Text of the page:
Those of us who appreciate Jane Austen have probably read a few essays about her, or seen the various biographical movies that shed light on her private life. Maybe you are a true Austen expert who has delved into the finer minutiae of her life so that these facts won’t be a revelation. Then again, maybe some of this will surprise you!
Jane was the second daughter and seventh child out of eight total born to Reverend George Austen and his wife Cassandra Leigh Austen. Cassandra was of a higher class than her husband, thus “marrying down” if you will. By all accounts it was a happy marriage with no regrets. Cassandra’s social connections and upbringing obviously influenced Jane, giving her a ready knowledge for her novels that a typical clergyman’s daughter may not have had.
Aside from a brief attendance at a girl’s boarding school with her sister, Jane was entirely educated at home by her father. A great deal of her knowledge was gained by reading books and various connections, such as two of her brothers becoming Naval officers (admirals) providing insight into that world.
All the Austen children were literary and talented. They wrote plays, stories, and poems primarily designed to entertain each other. Jane was the most prolific and her early work – called her “juvenilia” – date from the time she was six years old and have been compiled into three volumes. Her first novel was begun when a mere fourteen!
Jane was a bit wild, unlike Cassandra who was the sensible one. She never married but had at least three romances: Tom LeFroy, an Irishman who later became Chief Justice of Ireland and who was probably “encouraged” not to marry someone considered beneath him (see Becoming Jane); a clergyman met in Devon who died unexpectedly before able to pursue the relationship; and Harris Wither, whose proposal of marriage she accepted due to his wealth, but then broke off the following day, creating a minor scandal.
Finances, particularly after Rev. Austen died in 1805, forced Jane to move numerous times in her life. She lived in Bath for roughly five years but hated it there, her writing nearly non-existent during that time. She also disliked London, although apparently she loved attending theatre performances and balls. Her happiest and most productive times were her younger years at Stevenage and later in Hampshire.
Only four of Jane’s six novels were published in her lifetime. All of her novels were published as written by “A Lady.” Her brother Henry added a forward to Northanger Abbey and Persuasion, both published after her death, revealing that she was the author of the others, yet oddly her burial stone at Winchester Cathedral does not mention that she was an author. Few knew she was a writer, although the Prince Regent was a huge fan and asked that Emma be dedicated to him, a request she could not refuse although she detested the Prince!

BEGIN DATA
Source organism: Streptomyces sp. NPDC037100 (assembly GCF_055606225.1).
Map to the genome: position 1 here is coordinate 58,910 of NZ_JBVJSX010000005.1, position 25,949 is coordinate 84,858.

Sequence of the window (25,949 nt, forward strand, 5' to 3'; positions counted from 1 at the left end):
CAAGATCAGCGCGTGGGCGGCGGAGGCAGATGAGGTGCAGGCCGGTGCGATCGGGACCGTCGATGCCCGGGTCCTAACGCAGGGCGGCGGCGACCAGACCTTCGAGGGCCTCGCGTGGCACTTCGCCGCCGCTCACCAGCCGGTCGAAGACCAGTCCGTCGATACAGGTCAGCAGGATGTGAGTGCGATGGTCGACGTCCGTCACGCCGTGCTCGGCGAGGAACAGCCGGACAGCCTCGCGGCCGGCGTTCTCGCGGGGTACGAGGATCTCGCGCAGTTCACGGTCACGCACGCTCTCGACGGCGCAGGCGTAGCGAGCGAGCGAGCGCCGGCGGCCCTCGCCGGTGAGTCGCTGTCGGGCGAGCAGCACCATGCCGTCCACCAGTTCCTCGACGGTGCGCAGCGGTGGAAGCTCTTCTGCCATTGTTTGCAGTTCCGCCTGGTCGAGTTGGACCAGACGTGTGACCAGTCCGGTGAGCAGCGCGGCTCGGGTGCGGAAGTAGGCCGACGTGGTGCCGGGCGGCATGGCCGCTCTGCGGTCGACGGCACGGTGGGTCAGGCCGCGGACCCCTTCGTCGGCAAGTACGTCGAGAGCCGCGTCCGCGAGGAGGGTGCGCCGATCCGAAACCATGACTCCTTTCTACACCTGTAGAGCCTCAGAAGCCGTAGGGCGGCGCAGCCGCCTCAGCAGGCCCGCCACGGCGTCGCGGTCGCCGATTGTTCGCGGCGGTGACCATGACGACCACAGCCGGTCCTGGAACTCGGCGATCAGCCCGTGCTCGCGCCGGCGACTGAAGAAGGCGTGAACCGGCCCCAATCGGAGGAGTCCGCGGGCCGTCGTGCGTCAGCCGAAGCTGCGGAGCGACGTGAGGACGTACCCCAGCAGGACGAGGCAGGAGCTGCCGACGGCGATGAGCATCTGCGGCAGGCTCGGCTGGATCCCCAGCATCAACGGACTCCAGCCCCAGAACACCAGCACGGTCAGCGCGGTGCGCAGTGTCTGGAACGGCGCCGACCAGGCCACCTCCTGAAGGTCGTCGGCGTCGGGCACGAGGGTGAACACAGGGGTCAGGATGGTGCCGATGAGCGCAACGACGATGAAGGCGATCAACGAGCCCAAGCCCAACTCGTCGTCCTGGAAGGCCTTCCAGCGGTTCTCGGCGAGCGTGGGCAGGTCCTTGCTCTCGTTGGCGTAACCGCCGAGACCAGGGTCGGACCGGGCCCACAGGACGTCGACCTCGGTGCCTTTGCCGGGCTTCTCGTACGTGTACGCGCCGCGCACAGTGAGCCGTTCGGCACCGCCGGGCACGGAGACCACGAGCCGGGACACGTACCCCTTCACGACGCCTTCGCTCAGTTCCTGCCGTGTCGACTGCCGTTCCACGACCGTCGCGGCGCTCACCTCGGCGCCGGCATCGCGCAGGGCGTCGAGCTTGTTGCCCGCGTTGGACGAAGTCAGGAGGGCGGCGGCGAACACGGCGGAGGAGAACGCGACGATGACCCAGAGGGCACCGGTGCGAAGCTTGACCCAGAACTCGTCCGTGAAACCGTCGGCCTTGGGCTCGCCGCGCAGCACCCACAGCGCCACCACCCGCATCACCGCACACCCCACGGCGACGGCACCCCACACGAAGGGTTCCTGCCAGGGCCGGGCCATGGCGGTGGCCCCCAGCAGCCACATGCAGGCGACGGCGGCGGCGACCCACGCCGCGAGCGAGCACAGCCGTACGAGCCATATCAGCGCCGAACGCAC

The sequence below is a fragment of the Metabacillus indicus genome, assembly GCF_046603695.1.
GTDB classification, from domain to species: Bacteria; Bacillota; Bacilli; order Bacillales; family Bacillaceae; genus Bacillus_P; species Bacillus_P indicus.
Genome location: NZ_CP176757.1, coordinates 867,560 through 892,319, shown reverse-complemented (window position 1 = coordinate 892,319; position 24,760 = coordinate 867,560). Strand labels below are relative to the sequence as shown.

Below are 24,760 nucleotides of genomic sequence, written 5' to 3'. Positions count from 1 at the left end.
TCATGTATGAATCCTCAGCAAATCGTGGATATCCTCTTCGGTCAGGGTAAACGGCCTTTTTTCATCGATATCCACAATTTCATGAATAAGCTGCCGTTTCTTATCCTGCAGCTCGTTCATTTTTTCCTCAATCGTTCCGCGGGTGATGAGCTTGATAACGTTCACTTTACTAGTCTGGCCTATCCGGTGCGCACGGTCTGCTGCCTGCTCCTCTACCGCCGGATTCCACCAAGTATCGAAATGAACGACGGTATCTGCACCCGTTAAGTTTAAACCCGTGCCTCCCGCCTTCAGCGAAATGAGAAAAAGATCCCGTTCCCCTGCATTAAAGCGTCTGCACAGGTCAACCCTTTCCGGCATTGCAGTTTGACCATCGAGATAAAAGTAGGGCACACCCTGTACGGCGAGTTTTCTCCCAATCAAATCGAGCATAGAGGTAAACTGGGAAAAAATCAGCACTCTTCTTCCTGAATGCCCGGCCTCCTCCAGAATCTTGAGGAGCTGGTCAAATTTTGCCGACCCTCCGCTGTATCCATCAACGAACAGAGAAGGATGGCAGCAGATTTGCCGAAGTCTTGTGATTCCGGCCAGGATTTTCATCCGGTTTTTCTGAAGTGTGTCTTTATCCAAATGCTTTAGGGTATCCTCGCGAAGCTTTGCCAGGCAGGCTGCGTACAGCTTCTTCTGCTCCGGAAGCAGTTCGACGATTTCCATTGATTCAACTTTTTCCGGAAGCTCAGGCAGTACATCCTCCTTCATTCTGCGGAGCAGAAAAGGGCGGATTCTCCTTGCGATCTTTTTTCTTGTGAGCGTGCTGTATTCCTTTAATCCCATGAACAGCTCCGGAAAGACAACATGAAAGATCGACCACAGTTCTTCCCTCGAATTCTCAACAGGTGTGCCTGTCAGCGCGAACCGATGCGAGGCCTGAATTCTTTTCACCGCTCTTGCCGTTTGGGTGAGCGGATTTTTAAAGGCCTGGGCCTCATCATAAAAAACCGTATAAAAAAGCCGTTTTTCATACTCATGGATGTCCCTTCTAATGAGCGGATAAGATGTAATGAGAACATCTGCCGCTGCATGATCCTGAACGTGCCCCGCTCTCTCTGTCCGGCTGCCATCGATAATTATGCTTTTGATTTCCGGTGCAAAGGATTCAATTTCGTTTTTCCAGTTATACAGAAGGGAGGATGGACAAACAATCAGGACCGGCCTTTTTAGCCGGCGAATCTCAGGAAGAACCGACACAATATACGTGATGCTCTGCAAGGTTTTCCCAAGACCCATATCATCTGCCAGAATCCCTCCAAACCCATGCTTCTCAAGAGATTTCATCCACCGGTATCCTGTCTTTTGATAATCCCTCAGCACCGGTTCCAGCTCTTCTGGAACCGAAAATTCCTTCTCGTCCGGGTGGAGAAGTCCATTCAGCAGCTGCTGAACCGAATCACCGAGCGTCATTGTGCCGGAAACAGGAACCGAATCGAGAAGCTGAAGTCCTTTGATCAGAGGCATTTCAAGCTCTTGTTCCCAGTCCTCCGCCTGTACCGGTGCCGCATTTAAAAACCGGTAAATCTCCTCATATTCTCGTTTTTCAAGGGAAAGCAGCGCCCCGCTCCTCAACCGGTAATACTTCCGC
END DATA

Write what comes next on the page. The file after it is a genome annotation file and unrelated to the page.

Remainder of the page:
Her books received generally favorable reviews but were not hugely popular. They were never reprinted until after 1831, and Jane only made some 700 pounds from her work in her lifetime. She would not be considered a great novelist until late in the nineteenth century; however, her books have never been out of print since 1833.
Outside the room where Jane Austen would write while living at Chawton House in Hampshire there was a swinging door that creaked. Austen refused to allow it to be fixed because the creaking gave her warning when anyone was entering the room, allowing her time to hide her work.
There is evidence that Jane’s relationship with her mother was not a good one. Experts suspect this is one reason why a large percent of the mothers in her novels are not exactly perfect specimens!
The first known appearance of the word “baseball” is in Northanger Abbey. It is named as one of Catherine Morland’s favorite pastimes.
The use of the term “Janeites” to describe Austen’s fans dates from at least the early twentieth century. While most Austen fans today are women, early Janeites were often men. Rudyard Kipling wrote a short story called “The Janeites” about a group of World War I soldiers who were closet Austen fanatics.
Jane died in 1817 at the age of 41. Her cause of death is unknown, although speculation based on current medical knowledge is that she suffered from Addison’s Disease. Others speculate she was poisoned, accidentally most likely, but….
Was that fun? Did you learn something? I hope so! The truth is that Jane’s life is shrouded in mystery. Only a few private letters remain since most were destroyed by her sister, and her nephew James Edward Austen-Leigh edited the ones published in A Memoir to Jane Austen in 1869 to color Jane in a softer light than her true caustic self. Her words are often humorous and wry, thus not always clear whether she was joking or expressing a serious belief.
What do you think? Any fun Jane Austen facts to share?